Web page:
At the Amazon conference recently hosted in Las Vegas, AppStream was unveiled as a cloud service that would offload the graphics engine onto the cloud so that lower end devices could play graphics rich games without investing in expensive hardware. While this sounds like a fantastic idea, it begs the question: is Amazon too early to the party? Tip your hat to Amazon because AppStream is a fantastic idea. The only thing that can choke up the AppStream experience is lack of bandwidth and latency.
While other parts of the world have high speed internet access available to them as the norm, America has the 9th fastest internet connection speeds according to industry analysts. While this isn’t terrible, it isn’t great either. Microsoft has toyed with the idea of releasing games where the GPU calculations are handed off to the cloud but the software giant has backed off this approach. The reasons are simple. The quality of internet speed greatly impacts a gamer’s experience and this unknown factor can make game play unpredictable, thus leading to customers who are not satisfied with the product. If the only way to access the game is through the cloud, external issues may come into play between the user and their game.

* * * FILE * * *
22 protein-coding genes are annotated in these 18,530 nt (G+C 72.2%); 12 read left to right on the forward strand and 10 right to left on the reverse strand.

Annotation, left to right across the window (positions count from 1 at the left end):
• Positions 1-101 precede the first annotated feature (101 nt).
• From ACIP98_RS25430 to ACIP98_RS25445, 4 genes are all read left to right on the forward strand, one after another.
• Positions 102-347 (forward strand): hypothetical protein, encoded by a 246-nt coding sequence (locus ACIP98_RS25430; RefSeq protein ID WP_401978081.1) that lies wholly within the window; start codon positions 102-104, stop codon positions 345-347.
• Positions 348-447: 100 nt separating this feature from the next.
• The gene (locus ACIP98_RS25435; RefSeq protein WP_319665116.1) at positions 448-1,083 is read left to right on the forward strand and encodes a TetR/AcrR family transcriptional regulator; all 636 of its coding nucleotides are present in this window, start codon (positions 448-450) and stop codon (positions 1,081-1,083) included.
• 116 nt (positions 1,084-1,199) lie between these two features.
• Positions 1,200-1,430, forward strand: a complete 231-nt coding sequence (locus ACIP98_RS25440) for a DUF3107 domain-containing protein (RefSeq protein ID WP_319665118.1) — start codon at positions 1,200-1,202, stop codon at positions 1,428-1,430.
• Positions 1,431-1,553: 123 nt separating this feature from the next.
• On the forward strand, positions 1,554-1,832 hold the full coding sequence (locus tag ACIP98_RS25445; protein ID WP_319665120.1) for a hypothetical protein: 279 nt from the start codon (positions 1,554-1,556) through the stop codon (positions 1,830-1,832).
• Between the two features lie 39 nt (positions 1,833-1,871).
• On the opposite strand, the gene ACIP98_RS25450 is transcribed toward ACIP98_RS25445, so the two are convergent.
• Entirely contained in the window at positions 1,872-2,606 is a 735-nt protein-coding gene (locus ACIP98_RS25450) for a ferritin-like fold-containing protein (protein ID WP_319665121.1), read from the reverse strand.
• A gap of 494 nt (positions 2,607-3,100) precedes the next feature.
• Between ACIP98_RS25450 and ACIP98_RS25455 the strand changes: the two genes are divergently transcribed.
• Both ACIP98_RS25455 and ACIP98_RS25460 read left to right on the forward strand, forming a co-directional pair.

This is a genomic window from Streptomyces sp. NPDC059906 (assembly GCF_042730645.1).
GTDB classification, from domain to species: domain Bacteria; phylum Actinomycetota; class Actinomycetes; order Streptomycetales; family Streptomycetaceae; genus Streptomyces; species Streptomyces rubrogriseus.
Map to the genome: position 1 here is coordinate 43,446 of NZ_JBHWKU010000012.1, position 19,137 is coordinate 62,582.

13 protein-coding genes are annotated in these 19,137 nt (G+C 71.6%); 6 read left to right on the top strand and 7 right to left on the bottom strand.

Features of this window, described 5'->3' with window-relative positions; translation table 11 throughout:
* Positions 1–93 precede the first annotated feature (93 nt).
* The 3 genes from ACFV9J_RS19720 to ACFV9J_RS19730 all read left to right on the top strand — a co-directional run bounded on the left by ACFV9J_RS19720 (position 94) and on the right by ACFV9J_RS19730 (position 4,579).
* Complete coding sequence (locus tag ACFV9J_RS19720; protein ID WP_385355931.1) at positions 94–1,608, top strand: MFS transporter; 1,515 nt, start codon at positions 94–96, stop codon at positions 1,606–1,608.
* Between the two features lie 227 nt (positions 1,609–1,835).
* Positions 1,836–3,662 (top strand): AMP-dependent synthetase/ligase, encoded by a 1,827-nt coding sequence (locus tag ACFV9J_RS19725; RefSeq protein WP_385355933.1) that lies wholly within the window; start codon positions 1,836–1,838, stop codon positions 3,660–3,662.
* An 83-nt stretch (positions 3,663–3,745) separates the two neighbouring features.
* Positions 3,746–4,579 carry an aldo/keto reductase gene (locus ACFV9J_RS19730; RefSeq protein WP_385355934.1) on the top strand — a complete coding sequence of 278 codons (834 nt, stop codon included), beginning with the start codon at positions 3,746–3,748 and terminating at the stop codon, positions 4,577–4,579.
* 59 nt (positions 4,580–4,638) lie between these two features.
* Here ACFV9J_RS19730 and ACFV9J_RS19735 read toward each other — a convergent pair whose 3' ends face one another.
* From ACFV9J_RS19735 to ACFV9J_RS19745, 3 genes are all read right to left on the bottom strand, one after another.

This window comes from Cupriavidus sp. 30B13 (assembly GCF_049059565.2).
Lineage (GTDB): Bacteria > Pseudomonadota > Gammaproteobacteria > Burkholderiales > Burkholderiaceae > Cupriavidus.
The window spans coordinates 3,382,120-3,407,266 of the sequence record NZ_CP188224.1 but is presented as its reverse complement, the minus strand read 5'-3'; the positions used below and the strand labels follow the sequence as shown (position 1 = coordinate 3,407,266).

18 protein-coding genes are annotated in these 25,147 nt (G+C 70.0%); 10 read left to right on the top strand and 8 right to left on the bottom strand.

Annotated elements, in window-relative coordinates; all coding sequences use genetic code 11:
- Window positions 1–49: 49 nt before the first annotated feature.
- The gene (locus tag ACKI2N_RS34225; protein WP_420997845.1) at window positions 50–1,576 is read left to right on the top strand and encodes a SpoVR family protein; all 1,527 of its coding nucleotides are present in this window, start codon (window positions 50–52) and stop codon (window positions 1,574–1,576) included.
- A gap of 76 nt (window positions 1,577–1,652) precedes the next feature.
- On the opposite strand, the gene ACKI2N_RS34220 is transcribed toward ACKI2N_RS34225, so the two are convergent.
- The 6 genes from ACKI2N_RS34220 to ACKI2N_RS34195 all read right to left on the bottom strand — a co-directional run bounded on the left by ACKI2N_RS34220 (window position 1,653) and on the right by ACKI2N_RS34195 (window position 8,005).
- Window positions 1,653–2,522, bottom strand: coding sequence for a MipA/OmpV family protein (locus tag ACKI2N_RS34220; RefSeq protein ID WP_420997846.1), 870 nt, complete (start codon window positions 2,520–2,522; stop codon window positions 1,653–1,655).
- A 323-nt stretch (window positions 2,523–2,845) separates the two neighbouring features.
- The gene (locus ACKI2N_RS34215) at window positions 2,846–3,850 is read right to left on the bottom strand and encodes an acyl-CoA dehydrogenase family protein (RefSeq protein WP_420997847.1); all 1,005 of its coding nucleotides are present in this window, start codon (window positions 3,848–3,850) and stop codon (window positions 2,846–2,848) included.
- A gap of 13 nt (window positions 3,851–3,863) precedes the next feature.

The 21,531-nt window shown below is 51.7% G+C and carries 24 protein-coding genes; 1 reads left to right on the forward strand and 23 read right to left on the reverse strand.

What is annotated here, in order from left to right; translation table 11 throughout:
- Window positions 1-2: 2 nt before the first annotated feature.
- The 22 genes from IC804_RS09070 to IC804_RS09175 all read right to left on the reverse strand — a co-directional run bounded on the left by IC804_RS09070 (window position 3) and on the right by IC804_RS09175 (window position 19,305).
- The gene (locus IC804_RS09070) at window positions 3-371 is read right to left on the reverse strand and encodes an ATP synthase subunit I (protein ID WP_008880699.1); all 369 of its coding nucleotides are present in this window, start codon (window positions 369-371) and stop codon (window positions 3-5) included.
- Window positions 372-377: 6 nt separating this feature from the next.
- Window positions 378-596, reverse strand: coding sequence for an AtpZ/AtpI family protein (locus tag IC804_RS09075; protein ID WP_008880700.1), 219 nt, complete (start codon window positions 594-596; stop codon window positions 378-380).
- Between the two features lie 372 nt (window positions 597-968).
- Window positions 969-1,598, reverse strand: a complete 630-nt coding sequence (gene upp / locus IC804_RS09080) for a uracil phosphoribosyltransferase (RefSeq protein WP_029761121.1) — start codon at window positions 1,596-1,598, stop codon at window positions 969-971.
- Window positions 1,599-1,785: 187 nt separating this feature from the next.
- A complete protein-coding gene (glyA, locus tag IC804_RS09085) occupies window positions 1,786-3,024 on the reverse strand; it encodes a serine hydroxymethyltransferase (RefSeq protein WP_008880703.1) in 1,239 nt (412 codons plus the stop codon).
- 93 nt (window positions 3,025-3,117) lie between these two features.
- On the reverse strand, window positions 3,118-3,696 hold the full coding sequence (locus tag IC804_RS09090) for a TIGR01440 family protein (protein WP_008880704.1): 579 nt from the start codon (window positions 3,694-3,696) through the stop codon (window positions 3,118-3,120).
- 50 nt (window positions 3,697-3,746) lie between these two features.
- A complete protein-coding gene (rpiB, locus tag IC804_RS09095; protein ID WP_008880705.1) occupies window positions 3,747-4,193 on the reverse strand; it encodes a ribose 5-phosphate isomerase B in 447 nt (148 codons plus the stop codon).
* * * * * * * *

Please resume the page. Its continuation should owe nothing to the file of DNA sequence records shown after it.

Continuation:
Another thing to consider is that people who will try to play games on their mobile devices using 3G and 4G data may have an unpredictable gaming experience as well. Those who are in areas with dense populations know how difficult it can be to surf from page to page on their smartphone’s web browser. Imagine playing a graphics rich version of your favorite game over such connection. This effectively anchors down the gamer to playing the game in their home or at an office. Keep in mind that broadband cable providers are trying to place monthly caps on data downloads in the USA. Public Wi-Fi connections are notorious for being slow and unpredictable therefore playing a cloud based game that requires deep thought and strategy could be foiled. AppStream is here to stay and the cloud is better for having it. With the cloud outpacing existing infrastructure, it makes you wonder: will Amazon’s cloud be the tipping point for American internet access providers to start offering fiber as the new norm?